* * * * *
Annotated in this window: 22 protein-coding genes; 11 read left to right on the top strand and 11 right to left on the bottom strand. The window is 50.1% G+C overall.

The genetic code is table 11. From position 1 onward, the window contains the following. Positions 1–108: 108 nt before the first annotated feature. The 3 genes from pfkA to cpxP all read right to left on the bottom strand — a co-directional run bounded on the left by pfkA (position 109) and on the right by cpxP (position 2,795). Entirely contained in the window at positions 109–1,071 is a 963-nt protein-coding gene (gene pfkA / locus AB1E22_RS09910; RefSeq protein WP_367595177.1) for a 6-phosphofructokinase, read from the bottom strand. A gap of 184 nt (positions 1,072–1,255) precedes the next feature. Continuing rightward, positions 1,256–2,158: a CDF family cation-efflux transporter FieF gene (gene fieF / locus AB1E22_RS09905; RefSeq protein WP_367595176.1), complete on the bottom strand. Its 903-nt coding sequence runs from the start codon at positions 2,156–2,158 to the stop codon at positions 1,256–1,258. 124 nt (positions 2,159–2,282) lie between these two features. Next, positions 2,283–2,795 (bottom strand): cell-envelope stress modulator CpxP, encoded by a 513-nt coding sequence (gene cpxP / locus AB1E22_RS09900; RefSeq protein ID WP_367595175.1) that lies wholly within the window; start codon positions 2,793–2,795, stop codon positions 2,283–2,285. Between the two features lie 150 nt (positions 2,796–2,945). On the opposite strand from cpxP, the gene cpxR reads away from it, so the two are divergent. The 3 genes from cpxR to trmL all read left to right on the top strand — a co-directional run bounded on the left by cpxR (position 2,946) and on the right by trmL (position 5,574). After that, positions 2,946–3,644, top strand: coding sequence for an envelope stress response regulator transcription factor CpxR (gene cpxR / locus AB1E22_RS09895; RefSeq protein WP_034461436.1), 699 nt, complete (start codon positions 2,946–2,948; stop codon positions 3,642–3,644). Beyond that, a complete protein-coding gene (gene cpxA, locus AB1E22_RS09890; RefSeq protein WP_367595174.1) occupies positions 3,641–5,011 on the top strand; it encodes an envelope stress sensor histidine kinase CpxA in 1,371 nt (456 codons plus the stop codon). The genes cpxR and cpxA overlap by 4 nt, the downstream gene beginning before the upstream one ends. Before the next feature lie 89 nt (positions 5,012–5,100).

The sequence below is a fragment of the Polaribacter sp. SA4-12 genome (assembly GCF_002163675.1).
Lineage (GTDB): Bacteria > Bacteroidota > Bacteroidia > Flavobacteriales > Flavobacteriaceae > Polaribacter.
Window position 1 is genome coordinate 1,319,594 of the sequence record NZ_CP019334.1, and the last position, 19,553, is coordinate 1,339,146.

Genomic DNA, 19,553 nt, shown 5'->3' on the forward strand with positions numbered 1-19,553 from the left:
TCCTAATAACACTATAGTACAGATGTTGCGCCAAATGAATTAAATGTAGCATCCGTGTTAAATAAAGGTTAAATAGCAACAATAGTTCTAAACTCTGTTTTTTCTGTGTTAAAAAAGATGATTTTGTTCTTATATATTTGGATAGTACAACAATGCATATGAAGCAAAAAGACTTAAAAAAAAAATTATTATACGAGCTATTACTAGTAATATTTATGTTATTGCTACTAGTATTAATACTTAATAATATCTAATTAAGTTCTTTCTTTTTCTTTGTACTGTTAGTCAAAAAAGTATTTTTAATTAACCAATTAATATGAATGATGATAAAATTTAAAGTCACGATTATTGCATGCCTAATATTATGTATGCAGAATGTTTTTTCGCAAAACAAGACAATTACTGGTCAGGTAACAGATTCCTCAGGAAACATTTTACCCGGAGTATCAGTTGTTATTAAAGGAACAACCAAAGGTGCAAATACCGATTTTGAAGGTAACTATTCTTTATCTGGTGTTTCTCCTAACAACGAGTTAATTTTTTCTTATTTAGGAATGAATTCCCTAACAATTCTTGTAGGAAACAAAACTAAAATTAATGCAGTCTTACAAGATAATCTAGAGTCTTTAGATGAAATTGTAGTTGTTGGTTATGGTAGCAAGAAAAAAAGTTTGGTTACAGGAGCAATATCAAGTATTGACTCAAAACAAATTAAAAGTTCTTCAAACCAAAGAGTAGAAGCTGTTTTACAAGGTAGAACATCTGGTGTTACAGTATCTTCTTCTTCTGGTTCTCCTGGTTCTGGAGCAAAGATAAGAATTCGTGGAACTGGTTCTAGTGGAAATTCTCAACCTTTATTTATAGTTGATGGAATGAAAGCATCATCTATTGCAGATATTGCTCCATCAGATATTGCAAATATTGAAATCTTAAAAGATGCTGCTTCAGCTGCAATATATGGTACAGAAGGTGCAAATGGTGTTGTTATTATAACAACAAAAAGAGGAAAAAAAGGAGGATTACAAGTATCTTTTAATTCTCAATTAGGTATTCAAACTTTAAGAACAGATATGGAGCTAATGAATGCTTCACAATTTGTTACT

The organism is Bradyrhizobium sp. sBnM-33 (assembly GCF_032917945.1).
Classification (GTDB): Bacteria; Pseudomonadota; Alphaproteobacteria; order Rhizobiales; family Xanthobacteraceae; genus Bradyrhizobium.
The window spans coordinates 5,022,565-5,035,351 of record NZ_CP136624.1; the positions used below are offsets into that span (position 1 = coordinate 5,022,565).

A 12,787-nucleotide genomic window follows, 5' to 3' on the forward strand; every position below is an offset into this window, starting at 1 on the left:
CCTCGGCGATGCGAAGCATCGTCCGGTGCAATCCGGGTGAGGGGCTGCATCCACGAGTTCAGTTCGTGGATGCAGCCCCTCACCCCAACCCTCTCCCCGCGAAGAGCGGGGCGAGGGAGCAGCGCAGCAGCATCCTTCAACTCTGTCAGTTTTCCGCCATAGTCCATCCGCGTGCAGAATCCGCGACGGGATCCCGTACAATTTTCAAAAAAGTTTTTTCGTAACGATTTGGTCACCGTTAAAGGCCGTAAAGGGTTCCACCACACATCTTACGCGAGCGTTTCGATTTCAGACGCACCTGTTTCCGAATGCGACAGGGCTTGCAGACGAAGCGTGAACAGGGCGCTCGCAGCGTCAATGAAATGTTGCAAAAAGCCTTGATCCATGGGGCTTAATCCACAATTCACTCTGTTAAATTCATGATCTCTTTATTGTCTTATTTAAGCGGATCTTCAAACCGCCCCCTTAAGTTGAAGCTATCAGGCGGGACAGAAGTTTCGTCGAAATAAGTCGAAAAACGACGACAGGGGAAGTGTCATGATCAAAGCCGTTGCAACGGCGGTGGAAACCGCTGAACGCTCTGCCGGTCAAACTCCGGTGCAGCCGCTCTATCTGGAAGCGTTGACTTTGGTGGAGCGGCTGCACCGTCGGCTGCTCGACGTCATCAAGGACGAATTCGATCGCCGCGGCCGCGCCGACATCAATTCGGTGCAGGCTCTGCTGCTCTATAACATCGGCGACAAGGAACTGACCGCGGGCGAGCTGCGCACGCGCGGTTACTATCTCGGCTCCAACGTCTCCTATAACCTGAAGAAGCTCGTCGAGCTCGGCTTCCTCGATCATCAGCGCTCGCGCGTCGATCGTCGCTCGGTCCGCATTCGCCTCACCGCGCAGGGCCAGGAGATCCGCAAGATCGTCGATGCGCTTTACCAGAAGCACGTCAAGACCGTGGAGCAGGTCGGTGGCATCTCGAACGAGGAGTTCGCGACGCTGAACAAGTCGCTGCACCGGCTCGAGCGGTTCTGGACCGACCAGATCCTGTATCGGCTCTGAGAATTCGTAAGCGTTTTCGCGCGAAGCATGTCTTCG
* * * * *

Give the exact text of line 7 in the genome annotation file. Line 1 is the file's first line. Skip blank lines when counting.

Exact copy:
TCCTAATAACACTATAGTACAGATGTTGCGCCAAATGAATTAAATGTAGCATCCGTGTTAAATAAAGGTTAAATAGCAACAATAGTTCTAAACTCTGTTTTTTCTGTGTTAAAAAAGATGATTTTGTTCTTATATATTTGGATAGTACAACAATGCATATGAAGCAAAAAGACTTAAAAAAAAAATTATTATACGAGCTATTACTAGTAATATTTATGTTATTGCTACTAGTATTAATACTTAATAATATCTAATTAAGTTCTTTCTTTTTCTTTGTACTGTTAGTCAAAAAAGTATTTTTAATTAACCAATTAATATGAATGATGATAAAATTTAAAGTCACGATTATTGCATGCCTAATATTATGTATGCAGAATGTTTTTTCGCAAAACAAGACAATTACTGGTCAGGTAACAGATTCCTCAGGAAACATTTTACCCGGAGTATCAGTTGTTATTAAAGGAACAACCAAAGGTGCAAATACCGATTTTGAAGGTAACTATTCTTTATCTGGTGTTTCTCCTAACAACGAGTTAATTTTTTCTTATTTAGGAATGAATTCCCTAACAATTCTTGTAGGAAACAAAACTAAAATTAATGCAGTCTTACAAGATAATCTAGAGTCTTTAGATGAAATTGTAGTTGTTGGTTATGGTAGCAAGAAAAAAAGTTTGGTTACAGGAGCAATATCAAGTATTGACTCAAAACAAATTAAAAGTTCTTCAAACCAAAGAGTAGAAGCTGTTTTACAAGGTAGAACATCTGGTGTTACAGTATCTTCTTCTTCTGGTTCTCCTGGTTCTGGAGCAAAGATAAGAATTCGTGGAACTGGTTCTAGTGGAAATTCTCAACCTTTATTTATAGTTGATGGAATGAAAGCATCATCTATTGCAGATATTGCTCCATCAGATATTGCAAATATTGAAATCTTAAAAGATGCTGCTTCAGCTGCAATATATGGTACAGAAGGTGCAAATGGTGTTGTTATTATAACAACAAAAAGAGGAAAAAAAGGAGGATTACAAGTATCTTTTAATTCTCAATTAGGTATTCAAACTTTAAGAACAGATATGGAGCTAATGAATGCTTCACAATTTGTTACT